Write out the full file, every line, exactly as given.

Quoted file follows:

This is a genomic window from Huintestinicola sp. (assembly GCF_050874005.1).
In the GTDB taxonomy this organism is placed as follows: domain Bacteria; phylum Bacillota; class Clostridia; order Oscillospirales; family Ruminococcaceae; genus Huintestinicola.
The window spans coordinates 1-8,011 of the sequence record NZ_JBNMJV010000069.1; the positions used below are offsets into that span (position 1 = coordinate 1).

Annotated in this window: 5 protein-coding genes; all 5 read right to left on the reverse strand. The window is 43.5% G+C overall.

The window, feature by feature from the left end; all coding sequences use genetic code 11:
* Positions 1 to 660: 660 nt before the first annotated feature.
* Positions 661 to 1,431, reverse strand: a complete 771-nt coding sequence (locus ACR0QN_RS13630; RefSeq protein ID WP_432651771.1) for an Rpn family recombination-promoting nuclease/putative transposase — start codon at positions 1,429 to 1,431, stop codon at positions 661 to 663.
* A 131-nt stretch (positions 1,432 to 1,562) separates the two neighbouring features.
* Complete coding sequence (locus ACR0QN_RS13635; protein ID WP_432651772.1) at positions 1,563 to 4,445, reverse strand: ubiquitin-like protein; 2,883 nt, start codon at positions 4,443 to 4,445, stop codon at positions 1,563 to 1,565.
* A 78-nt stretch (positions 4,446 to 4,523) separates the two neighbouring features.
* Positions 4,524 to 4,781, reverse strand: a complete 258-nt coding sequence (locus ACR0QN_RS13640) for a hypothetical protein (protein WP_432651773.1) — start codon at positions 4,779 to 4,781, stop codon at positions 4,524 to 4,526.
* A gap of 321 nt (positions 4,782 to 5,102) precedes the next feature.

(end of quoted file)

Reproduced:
This is a genomic window from Huintestinicola sp. (assembly GCF_050874005.1).
In the GTDB taxonomy this organism is placed as follows: domain Bacteria; phylum Bacillota; class Clostridia; order Oscillospirales; family Ruminococcaceae; genus Huintestinicola.
The window spans coordinates 1-8,011 of the sequence record NZ_JBNMJV010000069.1; the positions used below are offsets into that span (position 1 = coordinate 1).

Annotated in this window: 5 protein-coding genes; all 5 read right to left on the reverse strand. The window is 43.5% G+C overall.

The window, feature by feature from the left end; all coding sequences use genetic code 11:
* Positions 1 to 660: 660 nt before the first annotated feature.
* Positions 661 to 1,431, reverse strand: a complete 771-nt coding sequence (locus ACR0QN_RS13630; RefSeq protein ID WP_432651771.1) for an Rpn family recombination-promoting nuclease/putative transposase — start codon at positions 1,429 to 1,431, stop codon at positions 661 to 663.
* A 131-nt stretch (positions 1,432 to 1,562) separates the two neighbouring features.
* Complete coding sequence (locus ACR0QN_RS13635; protein ID WP_432651772.1) at positions 1,563 to 4,445, reverse strand: ubiquitin-like protein; 2,883 nt, start codon at positions 4,443 to 4,445, stop codon at positions 1,563 to 1,565.
* A 78-nt stretch (positions 4,446 to 4,523) separates the two neighbouring features.
* Positions 4,524 to 4,781, reverse strand: a complete 258-nt coding sequence (locus ACR0QN_RS13640) for a hypothetical protein (protein WP_432651773.1) — start codon at positions 4,779 to 4,781, stop codon at positions 4,524 to 4,526.
* A gap of 321 nt (positions 4,782 to 5,102) precedes the next feature.